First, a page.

Condensed by L.D. Ramirez (sourced from Agence France-Presse)
Dubbed "breakbone fever", dengue is one of the world's leading mosquito-borne illnesses and infects tens of millions across the globe annually.
WHAT IS DENGUE?
Its grim nickname comes from the disease's intense flu-like symptoms: severe headache, pain behind the eyes, full-body aches, high fever, nausea, vomiting, swollen glands or rash.
It's most serious - and deadly - in children, especially young girls, though scientists don't know why.
Contracting one of dengue's four strains gives immunity only to that particular one. But later picking up a different strain, called a serotype, usually causes a worse infection than the first time.
With no known treatment for dengue, doctors can only help to ease the virus' brutal symptoms, which can last weeks and often renders patients completely immobile.
HOW DOES DENGUE SPREAD?
Dengue is transmitted mainly by the Aedes Aegypti mosquito, which thrives in densely-populated tropical climates and breed in stagnant pools of water. The mosquitoes pick up the virus from infected humans - even asymptomatic ones - and pass it along to other people through bites.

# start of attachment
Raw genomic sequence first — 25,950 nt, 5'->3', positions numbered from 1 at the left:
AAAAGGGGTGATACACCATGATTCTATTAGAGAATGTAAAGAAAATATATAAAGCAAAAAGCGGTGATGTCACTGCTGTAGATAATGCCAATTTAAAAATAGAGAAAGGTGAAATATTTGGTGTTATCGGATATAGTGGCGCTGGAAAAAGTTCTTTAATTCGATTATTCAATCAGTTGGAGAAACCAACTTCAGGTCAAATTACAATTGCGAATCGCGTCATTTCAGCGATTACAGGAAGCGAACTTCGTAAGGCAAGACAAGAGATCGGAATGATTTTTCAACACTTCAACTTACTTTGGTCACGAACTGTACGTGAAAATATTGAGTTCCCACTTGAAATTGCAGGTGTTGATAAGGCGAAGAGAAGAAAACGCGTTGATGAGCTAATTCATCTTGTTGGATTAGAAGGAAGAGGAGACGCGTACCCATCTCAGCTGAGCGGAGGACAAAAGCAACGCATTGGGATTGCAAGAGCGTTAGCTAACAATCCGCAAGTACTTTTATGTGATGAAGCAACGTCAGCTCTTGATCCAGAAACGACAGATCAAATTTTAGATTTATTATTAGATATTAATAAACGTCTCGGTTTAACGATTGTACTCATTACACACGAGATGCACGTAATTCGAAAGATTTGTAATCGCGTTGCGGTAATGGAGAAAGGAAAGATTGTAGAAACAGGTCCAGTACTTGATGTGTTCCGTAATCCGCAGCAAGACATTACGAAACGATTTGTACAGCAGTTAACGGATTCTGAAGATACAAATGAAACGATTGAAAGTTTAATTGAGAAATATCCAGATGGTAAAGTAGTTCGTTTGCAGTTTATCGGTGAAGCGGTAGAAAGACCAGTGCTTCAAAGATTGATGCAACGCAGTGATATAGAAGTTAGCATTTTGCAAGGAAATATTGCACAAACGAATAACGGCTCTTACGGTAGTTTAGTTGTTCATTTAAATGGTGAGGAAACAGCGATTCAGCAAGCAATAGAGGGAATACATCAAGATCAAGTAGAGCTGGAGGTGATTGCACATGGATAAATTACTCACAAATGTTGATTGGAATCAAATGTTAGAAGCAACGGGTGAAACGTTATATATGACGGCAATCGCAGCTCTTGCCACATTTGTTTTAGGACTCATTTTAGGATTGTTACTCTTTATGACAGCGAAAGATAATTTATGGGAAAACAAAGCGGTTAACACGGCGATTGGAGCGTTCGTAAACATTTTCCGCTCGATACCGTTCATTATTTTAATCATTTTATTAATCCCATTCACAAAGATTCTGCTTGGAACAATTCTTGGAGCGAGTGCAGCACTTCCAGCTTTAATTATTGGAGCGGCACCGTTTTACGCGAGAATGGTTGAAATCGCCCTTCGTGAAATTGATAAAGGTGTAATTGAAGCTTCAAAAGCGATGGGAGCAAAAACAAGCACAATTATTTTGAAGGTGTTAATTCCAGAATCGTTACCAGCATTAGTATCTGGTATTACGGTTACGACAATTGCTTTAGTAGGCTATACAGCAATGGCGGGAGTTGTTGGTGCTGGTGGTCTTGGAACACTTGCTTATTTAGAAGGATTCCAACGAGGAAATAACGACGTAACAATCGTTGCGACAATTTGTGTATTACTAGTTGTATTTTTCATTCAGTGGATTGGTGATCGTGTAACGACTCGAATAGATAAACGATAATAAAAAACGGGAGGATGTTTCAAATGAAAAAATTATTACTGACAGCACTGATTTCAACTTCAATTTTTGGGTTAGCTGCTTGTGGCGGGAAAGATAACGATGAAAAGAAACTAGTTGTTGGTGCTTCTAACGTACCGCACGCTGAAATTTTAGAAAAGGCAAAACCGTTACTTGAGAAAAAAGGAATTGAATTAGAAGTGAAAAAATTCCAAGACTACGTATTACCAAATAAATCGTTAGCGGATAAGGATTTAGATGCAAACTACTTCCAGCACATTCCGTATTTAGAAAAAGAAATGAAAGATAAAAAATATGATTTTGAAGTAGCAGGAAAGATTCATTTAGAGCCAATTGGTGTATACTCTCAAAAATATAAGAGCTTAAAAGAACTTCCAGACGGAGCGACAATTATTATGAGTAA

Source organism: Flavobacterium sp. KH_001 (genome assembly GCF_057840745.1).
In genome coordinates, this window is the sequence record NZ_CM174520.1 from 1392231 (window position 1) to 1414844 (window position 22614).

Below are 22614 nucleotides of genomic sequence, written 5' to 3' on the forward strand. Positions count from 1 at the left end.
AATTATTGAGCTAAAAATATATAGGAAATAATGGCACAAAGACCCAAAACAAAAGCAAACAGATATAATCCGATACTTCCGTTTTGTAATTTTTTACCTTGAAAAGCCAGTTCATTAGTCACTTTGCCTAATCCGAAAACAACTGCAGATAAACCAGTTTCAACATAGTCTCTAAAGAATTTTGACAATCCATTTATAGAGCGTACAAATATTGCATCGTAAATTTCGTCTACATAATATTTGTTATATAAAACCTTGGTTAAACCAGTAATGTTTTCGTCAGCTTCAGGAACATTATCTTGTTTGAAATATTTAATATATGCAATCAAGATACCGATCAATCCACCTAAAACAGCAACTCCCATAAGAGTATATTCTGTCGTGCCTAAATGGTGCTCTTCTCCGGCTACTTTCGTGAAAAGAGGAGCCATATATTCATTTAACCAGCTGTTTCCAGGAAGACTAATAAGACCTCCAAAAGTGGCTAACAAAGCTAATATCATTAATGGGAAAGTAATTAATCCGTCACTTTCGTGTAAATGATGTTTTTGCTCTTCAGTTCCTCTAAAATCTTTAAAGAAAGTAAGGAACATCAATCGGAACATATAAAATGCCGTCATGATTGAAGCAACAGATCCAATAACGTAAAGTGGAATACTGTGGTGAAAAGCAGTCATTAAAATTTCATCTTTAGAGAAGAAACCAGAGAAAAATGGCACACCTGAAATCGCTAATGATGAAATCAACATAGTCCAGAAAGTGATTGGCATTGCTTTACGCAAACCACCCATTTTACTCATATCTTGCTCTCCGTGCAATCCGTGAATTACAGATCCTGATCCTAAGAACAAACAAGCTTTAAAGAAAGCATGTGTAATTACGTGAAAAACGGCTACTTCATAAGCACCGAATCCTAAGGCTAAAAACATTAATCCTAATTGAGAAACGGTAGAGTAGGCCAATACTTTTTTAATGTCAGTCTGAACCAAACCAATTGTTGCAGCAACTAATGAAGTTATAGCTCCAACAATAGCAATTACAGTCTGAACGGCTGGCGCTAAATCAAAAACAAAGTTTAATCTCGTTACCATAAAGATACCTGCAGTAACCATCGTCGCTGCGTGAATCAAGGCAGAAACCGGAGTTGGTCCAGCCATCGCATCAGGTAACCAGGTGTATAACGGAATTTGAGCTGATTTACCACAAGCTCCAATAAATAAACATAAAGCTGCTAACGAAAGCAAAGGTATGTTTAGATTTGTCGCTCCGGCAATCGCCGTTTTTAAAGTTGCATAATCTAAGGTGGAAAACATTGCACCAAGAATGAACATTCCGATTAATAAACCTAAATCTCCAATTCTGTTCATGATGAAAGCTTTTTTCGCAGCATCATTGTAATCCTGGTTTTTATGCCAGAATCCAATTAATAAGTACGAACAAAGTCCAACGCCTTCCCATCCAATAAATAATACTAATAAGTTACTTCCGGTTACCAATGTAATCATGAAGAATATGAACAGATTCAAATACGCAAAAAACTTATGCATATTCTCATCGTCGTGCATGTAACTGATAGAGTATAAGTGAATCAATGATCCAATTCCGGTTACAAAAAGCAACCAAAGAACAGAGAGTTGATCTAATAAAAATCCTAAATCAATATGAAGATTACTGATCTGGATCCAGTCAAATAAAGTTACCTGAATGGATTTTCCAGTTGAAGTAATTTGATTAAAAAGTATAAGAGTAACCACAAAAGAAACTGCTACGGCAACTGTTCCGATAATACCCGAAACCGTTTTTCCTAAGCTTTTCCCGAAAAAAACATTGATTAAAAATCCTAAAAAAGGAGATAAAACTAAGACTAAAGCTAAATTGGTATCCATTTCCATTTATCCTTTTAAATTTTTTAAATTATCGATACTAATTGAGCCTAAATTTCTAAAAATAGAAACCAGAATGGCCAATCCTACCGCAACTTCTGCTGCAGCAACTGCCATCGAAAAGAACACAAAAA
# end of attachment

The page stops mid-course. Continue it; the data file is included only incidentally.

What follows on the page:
Explosive outbreaks have ravaged Southeast Asia this year, infecting hundreds of thousands, killing hundreds, and crippling health care systems as governments struggle to contain the untreatable virus.
Breakneck urbanisation across the globe has helped the virus thrive, especially in crowded, fast-growing mega-cities like Manila.
Experts say the widespread adoption of plastic is also to blame - storage containers, discarded takeout boxes, backyard pools, plant pots and cooking urns all collect water, which then stagnates and turns into dengue mosquito breeding grounds.
Figure 01 - Life cycle of Aedes Aegypti mosquito.
HOW CAN DENGUE BE CONTAINED?
In Southeast Asia, insecticide fogging is commonly used to kill mosquitoes off, but they usually return after a few days, and insects can quickly become resistant to the chemicals.
Dengvaxia, a controversial vaccine developed by French pharmaceutical firm Sanofi Pasteur has been greenlit for use in 21 countries and the European Union - but it's far from perfect. It requires three doses, and it should only be given to people above the age of nine who have been previously infected by dengue.
In 2016, the Philippines was one of the first countries to use Dengvaxia in a mass immunisation programme, but its fumbled rollout has been blamed for the deaths of dozens of children and led to its eventual ban.
Several countries are also trialling the so-called Wolbachia method. Although it's too early to say if the approach works on a large scale, early results are promising.
Mosquitoes are infected with the naturally-occurring Wolbachia bacteria - which is mostly dengue-resistant - and are released to repopulate wild mosquito colonies to reduce disease transmission.